In other words, this is unexpected:

Nonfarm payroll employment was essentially unchanged in June (+18,000), and the unemployment rate was little changed at 9.2 percent, the U.S. Bureau of Labor Statistics reported today. Employment in most major private-sector industries changed little over the month. Government employment continued to trend down.

Expect the markets to act unexpectedly, too. After yesterday’s ADP report, the markets predicted a gain of 100,000 jobs and a steady jobless rate. This will send markets reeling.

Let’s take a look at more of the report:

The number of unemployed persons (14.1 million) and the unemployment rate (9.2 percent) were essentially unchanged over the month. Since March, the number of unemployed persons has increased by 545,000, and the unemployment rate has risen by 0.4 percentage point. The labor force, at 153.4 million, changed little over the month. …

The number of persons unemployed for less than 5 weeks increased by 412,000 in June. The number of long-term unemployed (those jobless for 27 weeks and over) was essentially unchanged over the month, at 6.3 million, and accounted for 44.4 percent of the unemployed.

The civilian labor force participation rate was little changed in June at 64.1 percent. The employment-population ratio decreased by 0.2 percentage point to 58.2 percent.

In other words, we’re not heading into another Recovery Summer. We are still drifting downward on the overall labor-force participation figures, and the jobless rate is rising, not falling.  The number of long-term unemployed hasn’t gotten smaller while the number of short-term unemployed has risen sharply.  That’s a sign of contraction in an already-poor economy, and it’s a pretty good indicator that we slipped closer to zero growth or worse in Q2.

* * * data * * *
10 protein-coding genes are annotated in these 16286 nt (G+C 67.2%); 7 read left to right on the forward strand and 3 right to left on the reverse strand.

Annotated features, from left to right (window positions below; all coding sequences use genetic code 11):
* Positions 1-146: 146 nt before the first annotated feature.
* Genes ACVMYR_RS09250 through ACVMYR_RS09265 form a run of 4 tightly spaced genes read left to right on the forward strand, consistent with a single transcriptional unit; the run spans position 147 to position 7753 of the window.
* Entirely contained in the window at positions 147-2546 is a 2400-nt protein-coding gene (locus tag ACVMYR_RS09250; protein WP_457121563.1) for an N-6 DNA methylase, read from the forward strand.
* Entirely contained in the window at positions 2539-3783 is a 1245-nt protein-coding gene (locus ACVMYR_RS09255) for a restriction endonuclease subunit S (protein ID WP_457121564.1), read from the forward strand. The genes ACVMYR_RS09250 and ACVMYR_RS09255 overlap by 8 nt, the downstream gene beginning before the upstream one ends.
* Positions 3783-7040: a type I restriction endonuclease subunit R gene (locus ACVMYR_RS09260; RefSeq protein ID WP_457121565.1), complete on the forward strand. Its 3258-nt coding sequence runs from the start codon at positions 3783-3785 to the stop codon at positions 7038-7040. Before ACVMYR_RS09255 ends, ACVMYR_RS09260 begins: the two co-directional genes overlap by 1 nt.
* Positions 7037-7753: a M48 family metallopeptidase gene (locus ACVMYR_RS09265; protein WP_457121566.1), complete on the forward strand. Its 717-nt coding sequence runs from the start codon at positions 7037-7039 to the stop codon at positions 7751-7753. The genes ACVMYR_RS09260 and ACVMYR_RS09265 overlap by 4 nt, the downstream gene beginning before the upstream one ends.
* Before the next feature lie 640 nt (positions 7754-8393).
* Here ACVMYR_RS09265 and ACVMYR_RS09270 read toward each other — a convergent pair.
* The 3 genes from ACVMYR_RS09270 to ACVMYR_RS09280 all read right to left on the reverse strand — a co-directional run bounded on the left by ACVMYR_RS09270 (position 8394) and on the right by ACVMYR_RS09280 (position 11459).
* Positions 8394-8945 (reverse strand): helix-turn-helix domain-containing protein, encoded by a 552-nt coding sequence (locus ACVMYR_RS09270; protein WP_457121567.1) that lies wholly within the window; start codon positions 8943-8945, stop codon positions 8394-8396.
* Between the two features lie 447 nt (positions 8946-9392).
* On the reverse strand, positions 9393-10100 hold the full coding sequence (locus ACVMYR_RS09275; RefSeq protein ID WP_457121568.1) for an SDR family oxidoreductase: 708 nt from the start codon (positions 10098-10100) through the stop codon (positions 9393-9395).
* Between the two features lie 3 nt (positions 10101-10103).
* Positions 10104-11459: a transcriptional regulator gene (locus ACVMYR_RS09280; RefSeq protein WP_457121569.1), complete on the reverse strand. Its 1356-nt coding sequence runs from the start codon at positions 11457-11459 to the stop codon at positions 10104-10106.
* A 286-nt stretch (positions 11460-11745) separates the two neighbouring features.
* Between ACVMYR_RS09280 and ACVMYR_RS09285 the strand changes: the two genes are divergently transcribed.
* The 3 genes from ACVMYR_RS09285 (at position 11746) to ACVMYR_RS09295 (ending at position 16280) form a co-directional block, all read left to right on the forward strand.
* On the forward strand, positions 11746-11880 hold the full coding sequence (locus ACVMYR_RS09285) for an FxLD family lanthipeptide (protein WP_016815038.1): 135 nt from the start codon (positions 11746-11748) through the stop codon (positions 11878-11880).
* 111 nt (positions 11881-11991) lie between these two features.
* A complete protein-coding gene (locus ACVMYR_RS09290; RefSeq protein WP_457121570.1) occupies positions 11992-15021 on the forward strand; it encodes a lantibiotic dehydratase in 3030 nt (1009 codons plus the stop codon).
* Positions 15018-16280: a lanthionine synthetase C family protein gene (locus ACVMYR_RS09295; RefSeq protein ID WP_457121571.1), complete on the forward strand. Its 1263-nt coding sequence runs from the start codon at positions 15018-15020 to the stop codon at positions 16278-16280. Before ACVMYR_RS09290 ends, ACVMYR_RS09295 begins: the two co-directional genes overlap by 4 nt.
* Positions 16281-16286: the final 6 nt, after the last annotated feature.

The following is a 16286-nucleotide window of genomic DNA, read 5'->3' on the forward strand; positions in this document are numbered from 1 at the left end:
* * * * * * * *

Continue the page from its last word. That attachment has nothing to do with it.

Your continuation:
Just before this report was released, the White House announced that Barack Obama would address the unemployment report at 10:35 ET today.  What will he say?  This is another “road bump” on the way to prosperity?

Reuters reports that either hopes of economic recovery are “dashed” or “dampened,” depending on whether one reads the headline or the story itself:

U.S. employment growth ground to a halt in June, with employers hiring the fewest number of workers innine months, dampening hopes the economy was on the cusp of regaining momentum after stumbling in recent months.

Nonfarm payrolls rose only 18,000, the weakest reading since September, the Labor Department said on Friday, well below economists’ expectations for a 90,000 rise.

Many economists raised their forecasts on Thursday after a stronger-than-expected reading on U.S. private hiring from payrolls processor ADP, and they expected gains of anywhere between 125,000 and 175,000.

The unemployment rate climbed to 9.2 percent, the highest since December, from 9.1 percent in May.

Reuters also notes that the Labor report revises the April and May figures downward by a total of 44,000 jobs, which erodes the weak job growth in Q2 even further.  The private sector did add 57,000, or about half of what is needed for population growth, while government at all levels shed 39,000 jobs.  Construction fell 9,000, while factories added 6,000 jobs.  The average hours per workweek declined slightly, which means that we’re losing efficiency as well as jobs, and that will mean that businesses have room to add hours before creating new positions.

Does this report put any pressure on ADP to explain its latest report, which showed 157,000 private-sector jobs being added in June?

Update: Suitably Flip wonders why people put much stock in the ADP report.  Flip doesn’t reference this, but it sounds a lot like the old nursery rhyme:

There was a little girl who had a little curl
Right in the middle of her forehead;
When she was good, she was very, very good,
And when she was bad she was horrid.

ADP, Flip says, is either quite close or way, way off, and it’s about a 50-50 proposition.  Either way, they almost always overestimate private-sector job growth.